A question that pops up all the time in the #git IRC channel is how do I ignore changes to a tracked file? Invariably, that is an XY problem of a person trying to shoehorn a configuration file into a git repository.
There are various reasons why people want their configuration files with their code in a repository, but most of them boil down to laziness. The non-lazy ones are almost all trying to store git metadata inside the repository, which is also ill-advised.
So what do we do instead? We use git, but the way it's supposed to be used!
Most software build systems support the storing of software version information
in build products. If you properly tag your versions, you can use commands like
git describe to generate this version
information during build.
So don't hardcode branch names, or revision info. And if you depend on your version number being different in each branch, don't store it in git either. Use git commands at runtime or build time to determine all this:
git tag --annotateto create properly tagged releases
git describeto generate a version number based on those tags and new commits
git rev-parse --symbolic-full-name HEADto find the branch you are on
If you wish to ship tarballs with version information, you can either make your
build scripts query and embed this data
(example), or use
git archive to create the tarball. Using attributes defined in
.gitattributes, you can instruct
git archive to replace certain
placeholders with git versioning data in the exported files, as demonstrated in the following example:
$ cat config.h #define GIT_COMMIT "$Format:%H$" #define GIT_REFS "$Format:%D$" $ cat .gitattributes config.h export-subst $ git --no-pager log --oneline a7188ff (HEAD -> master, tag: v1.0) Initial version $ git archive v1.0 | tar -O -x config.h #define GIT_COMMIT "a7188ff379e9fc6a211b74cfd6450e7487aeecea" #define GIT_REFS "HEAD -> master, tag: v1.0"
So now the matter of configuration files. At first sight it seems nice and easy to store everything in the same repository, but soon you will find that this is a false economy. Here are some of the problems you will encounter:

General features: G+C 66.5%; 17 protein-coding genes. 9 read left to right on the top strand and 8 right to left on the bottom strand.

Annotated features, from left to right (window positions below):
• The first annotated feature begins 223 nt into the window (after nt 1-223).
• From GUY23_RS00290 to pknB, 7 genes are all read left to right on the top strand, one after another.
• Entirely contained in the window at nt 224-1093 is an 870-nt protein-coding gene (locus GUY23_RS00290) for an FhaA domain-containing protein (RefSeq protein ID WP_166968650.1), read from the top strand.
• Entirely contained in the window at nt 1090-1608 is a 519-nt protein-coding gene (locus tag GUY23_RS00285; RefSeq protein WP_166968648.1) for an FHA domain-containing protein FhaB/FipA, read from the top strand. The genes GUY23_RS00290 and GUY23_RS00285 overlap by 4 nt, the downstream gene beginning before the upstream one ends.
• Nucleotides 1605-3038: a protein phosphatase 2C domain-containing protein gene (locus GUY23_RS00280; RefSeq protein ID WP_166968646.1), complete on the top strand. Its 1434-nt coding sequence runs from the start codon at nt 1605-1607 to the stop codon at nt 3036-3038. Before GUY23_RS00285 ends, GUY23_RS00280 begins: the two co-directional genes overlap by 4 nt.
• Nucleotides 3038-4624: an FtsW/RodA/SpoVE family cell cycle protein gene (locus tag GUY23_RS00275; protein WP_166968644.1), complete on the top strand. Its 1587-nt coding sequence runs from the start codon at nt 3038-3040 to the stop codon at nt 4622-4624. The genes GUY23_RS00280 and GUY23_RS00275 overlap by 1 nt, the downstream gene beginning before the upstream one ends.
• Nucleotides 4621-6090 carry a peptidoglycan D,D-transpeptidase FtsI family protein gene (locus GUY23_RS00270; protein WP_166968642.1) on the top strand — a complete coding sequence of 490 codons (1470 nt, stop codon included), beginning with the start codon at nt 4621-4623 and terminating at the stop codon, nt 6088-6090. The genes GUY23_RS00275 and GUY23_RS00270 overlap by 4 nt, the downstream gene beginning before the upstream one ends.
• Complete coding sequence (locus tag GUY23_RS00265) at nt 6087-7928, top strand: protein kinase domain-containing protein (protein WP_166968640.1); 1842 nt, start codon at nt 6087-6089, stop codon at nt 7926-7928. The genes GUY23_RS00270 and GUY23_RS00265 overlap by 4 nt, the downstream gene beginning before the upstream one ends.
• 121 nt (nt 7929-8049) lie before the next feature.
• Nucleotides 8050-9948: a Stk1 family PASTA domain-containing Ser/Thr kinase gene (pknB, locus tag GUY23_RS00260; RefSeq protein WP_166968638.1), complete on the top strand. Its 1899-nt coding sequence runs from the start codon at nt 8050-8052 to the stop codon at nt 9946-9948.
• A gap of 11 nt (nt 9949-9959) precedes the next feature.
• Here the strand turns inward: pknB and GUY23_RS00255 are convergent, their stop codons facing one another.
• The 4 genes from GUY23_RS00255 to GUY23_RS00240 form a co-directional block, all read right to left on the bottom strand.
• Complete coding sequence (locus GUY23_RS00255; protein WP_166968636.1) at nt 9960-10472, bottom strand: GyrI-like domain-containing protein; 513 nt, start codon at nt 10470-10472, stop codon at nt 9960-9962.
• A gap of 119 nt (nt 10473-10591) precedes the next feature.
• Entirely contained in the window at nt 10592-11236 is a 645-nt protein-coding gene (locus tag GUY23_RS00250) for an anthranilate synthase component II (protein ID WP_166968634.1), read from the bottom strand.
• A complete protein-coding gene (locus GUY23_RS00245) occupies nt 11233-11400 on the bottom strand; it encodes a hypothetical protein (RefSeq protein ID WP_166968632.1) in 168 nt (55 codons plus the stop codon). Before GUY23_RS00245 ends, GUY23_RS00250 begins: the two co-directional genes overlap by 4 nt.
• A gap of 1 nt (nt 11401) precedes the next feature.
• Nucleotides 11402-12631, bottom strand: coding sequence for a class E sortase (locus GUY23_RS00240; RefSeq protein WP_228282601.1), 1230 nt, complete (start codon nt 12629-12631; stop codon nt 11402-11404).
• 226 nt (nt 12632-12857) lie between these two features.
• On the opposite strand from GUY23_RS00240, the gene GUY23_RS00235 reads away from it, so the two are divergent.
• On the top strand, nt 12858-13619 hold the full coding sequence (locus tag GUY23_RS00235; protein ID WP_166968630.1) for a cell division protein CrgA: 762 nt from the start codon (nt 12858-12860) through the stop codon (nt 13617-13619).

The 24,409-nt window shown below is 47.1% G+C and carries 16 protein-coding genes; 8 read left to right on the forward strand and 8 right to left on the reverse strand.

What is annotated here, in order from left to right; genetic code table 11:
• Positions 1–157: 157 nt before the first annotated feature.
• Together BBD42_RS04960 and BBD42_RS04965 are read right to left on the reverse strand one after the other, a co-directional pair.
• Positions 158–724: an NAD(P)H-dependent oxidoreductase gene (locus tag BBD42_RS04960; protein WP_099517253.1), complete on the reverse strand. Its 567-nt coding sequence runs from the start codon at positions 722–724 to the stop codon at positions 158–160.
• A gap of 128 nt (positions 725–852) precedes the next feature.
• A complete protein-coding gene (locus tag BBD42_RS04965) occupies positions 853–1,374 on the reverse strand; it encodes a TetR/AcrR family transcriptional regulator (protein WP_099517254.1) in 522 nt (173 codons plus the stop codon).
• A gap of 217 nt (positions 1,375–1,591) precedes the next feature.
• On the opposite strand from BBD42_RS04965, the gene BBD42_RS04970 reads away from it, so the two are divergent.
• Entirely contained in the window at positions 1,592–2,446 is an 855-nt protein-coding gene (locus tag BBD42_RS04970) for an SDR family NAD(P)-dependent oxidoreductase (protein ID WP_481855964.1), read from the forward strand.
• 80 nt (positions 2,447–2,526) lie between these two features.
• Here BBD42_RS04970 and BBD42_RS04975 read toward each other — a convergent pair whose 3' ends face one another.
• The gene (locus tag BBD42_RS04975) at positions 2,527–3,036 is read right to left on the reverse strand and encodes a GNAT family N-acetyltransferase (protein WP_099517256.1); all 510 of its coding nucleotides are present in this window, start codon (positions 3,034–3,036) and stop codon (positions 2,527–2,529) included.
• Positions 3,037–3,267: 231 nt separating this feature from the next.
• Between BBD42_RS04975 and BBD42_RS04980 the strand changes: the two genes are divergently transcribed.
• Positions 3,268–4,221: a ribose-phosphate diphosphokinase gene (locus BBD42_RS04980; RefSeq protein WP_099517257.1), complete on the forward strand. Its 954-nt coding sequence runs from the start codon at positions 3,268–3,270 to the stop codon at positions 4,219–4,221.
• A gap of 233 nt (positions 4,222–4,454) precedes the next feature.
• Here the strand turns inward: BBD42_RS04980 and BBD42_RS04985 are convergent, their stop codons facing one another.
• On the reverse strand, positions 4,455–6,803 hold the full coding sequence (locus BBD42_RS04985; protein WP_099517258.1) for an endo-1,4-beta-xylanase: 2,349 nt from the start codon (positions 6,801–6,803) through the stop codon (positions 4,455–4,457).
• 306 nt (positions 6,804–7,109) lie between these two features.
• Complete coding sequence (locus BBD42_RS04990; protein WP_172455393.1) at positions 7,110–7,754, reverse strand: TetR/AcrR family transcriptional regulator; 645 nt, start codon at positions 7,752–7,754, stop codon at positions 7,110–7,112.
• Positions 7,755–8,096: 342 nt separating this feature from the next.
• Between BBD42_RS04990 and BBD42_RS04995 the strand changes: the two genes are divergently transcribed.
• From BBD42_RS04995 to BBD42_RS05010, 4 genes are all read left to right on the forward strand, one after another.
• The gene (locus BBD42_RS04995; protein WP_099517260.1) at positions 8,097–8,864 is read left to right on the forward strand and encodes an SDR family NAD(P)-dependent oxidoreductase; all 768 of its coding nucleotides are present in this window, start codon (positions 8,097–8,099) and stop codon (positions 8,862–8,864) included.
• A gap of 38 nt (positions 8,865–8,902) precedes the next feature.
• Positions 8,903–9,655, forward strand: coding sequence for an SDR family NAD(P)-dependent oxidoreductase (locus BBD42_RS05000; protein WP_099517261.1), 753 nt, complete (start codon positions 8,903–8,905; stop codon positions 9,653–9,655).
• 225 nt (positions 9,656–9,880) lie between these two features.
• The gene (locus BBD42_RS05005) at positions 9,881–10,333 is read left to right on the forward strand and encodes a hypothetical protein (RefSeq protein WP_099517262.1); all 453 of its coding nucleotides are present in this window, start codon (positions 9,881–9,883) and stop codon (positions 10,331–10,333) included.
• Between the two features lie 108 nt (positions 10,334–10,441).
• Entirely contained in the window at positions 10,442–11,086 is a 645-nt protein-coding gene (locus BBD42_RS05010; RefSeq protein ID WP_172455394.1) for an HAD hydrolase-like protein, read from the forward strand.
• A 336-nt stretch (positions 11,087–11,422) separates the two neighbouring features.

- It is no longer possible to have a customized local configuration file that is not overwritten by git.
- You can not deploy changes to your configuration without deploying your application.
- Any secrets in the configuration (such as database or API passwords) can be read by everybody who has access to your source code.
So how do you manage your configuration files? The same way as your other configuration files which are not in your repository: use a configuration management system.
There are many good configuration management systems out there, including some popular open source ones such as puppet and chef. And of course you put your configuration management recipes in a git repository, just not the same one as your code.
That solves the local overrides and separate deployments, but how about secrets? How you solve that depends on your configuration management system; for puppet you can use hiera with eyaml for example, which allows you to use public key encryption for your secrets, so they're stored in git in an encrypted way. Alternatively, you can use a tool like vault to store and distribute secrets.
If your deployment system is "push all your code and configs to this remote", all the solutions above do not work for you. However, a deployment process like this is quite suboptimal and should be redesigned anyway. If you can't do that (e.g. because your PAAS provider doesn't support sane deployments), there is still a way forward.
The best way to do this is to keep two repositories, or three if you have a central repository that you push to. Your normal work is done in one of the repositories, the other is only used for configuration and deployments. In that second repository, you have a branch with all your configuration. When you wish to do a deployment, you fetch from the main repository and merge the code into your branch with the configuration. That branch can then be pushed to deploy.